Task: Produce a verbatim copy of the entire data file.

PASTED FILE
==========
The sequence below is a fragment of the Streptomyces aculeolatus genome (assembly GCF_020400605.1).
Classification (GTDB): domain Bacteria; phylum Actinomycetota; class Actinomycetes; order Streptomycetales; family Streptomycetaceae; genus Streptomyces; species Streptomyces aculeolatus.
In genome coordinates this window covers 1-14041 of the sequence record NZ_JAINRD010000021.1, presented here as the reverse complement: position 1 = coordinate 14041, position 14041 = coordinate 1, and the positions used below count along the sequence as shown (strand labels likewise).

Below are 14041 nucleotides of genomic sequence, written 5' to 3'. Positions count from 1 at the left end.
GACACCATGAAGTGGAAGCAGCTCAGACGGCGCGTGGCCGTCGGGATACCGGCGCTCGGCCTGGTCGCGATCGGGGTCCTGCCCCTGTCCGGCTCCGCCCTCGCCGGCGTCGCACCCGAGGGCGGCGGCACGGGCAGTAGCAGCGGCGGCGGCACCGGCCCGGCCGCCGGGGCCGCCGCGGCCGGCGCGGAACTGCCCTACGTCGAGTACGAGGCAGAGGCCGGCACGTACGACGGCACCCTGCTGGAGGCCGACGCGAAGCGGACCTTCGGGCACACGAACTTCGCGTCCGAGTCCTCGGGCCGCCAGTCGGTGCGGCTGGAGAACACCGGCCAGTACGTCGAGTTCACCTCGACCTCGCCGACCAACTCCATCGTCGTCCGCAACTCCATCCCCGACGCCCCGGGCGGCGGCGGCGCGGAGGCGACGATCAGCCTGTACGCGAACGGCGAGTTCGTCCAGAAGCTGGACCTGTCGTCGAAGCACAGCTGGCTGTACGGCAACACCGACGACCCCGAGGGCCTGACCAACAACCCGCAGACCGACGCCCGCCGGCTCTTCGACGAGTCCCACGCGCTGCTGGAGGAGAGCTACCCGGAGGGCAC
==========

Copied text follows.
The sequence below is a fragment of the Streptomyces aculeolatus genome (assembly GCF_020400605.1).
Classification (GTDB): domain Bacteria; phylum Actinomycetota; class Actinomycetes; order Streptomycetales; family Streptomycetaceae; genus Streptomyces; species Streptomyces aculeolatus.
In genome coordinates this window covers 1-14041 of the sequence record NZ_JAINRD010000021.1, presented here as the reverse complement: position 1 = coordinate 14041, position 14041 = coordinate 1, and the positions used below count along the sequence as shown (strand labels likewise).

Below are 14041 nucleotides of genomic sequence, written 5' to 3'. Positions count from 1 at the left end.
GACACCATGAAGTGGAAGCAGCTCAGACGGCGCGTGGCCGTCGGGATACCGGCGCTCGGCCTGGTCGCGATCGGGGTCCTGCCCCTGTCCGGCTCCGCCCTCGCCGGCGTCGCACCCGAGGGCGGCGGCACGGGCAGTAGCAGCGGCGGCGGCACCGGCCCGGCCGCCGGGGCCGCCGCGGCCGGCGCGGAACTGCCCTACGTCGAGTACGAGGCAGAGGCCGGCACGTACGACGGCACCCTGCTGGAGGCCGACGCGAAGCGGACCTTCGGGCACACGAACTTCGCGTCCGAGTCCTCGGGCCGCCAGTCGGTGCGGCTGGAGAACACCGGCCAGTACGTCGAGTTCACCTCGACCTCGCCGACCAACTCCATCGTCGTCCGCAACTCCATCCCCGACGCCCCGGGCGGCGGCGGCGCGGAGGCGACGATCAGCCTGTACGCGAACGGCGAGTTCGTCCAGAAGCTGGACCTGTCGTCGAAGCACAGCTGGCTGTACGGCAACACCGACGACCCCGAGGGCCTGACCAACAACCCGCAGACCGACGCCCGCCGGCTCTTCGACGAGTCCCACGCGCTGCTGGAGGAGAGCTACCCGGAGGGCAC